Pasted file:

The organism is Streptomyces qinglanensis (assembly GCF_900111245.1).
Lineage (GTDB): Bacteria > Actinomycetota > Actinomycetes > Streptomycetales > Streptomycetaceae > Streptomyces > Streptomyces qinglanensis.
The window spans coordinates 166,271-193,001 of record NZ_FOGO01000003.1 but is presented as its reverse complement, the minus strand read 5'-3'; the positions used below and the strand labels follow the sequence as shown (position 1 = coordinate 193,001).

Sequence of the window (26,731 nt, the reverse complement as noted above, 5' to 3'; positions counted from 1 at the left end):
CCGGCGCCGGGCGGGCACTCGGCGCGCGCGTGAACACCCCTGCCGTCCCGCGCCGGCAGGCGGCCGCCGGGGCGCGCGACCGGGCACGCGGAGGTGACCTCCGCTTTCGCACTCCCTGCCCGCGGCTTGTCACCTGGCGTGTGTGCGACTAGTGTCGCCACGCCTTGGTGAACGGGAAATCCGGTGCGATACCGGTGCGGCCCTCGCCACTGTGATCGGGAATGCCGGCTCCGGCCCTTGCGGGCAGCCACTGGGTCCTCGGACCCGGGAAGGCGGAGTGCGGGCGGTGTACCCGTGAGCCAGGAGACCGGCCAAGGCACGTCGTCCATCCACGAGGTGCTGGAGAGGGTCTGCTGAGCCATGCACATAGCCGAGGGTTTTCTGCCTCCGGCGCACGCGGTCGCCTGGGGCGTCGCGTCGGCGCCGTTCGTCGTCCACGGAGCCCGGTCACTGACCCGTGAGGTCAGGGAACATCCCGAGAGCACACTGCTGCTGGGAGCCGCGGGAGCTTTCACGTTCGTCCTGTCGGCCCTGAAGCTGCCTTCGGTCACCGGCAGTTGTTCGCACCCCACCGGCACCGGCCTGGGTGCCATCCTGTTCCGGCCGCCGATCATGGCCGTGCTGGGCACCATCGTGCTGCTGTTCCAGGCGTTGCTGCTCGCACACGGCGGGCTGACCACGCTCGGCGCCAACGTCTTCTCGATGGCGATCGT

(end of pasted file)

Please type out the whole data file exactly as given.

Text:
The organism is Streptomyces qinglanensis (assembly GCF_900111245.1).
Lineage (GTDB): Bacteria > Actinomycetota > Actinomycetes > Streptomycetales > Streptomycetaceae > Streptomyces > Streptomyces qinglanensis.
The window spans coordinates 166,271-193,001 of record NZ_FOGO01000003.1 but is presented as its reverse complement, the minus strand read 5'-3'; the positions used below and the strand labels follow the sequence as shown (position 1 = coordinate 193,001).

Sequence of the window (26,731 nt, the reverse complement as noted above, 5' to 3'; positions counted from 1 at the left end):
CCGGCGCCGGGCGGGCACTCGGCGCGCGCGTGAACACCCCTGCCGTCCCGCGCCGGCAGGCGGCCGCCGGGGCGCGCGACCGGGCACGCGGAGGTGACCTCCGCTTTCGCACTCCCTGCCCGCGGCTTGTCACCTGGCGTGTGTGCGACTAGTGTCGCCACGCCTTGGTGAACGGGAAATCCGGTGCGATACCGGTGCGGCCCTCGCCACTGTGATCGGGAATGCCGGCTCCGGCCCTTGCGGGCAGCCACTGGGTCCTCGGACCCGGGAAGGCGGAGTGCGGGCGGTGTACCCGTGAGCCAGGAGACCGGCCAAGGCACGTCGTCCATCCACGAGGTGCTGGAGAGGGTCTGCTGAGCCATGCACATAGCCGAGGGTTTTCTGCCTCCGGCGCACGCGGTCGCCTGGGGCGTCGCGTCGGCGCCGTTCGTCGTCCACGGAGCCCGGTCACTGACCCGTGAGGTCAGGGAACATCCCGAGAGCACACTGCTGCTGGGAGCCGCGGGAGCTTTCACGTTCGTCCTGTCGGCCCTGAAGCTGCCTTCGGTCACCGGCAGTTGTTCGCACCCCACCGGCACCGGCCTGGGTGCCATCCTGTTCCGGCCGCCGATCATGGCCGTGCTGGGCACCATCGTGCTGCTGTTCCAGGCGTTGCTGCTCGCACACGGCGGGCTGACCACGCTCGGCGCCAACGTCTTCTCGATGGCGATCGT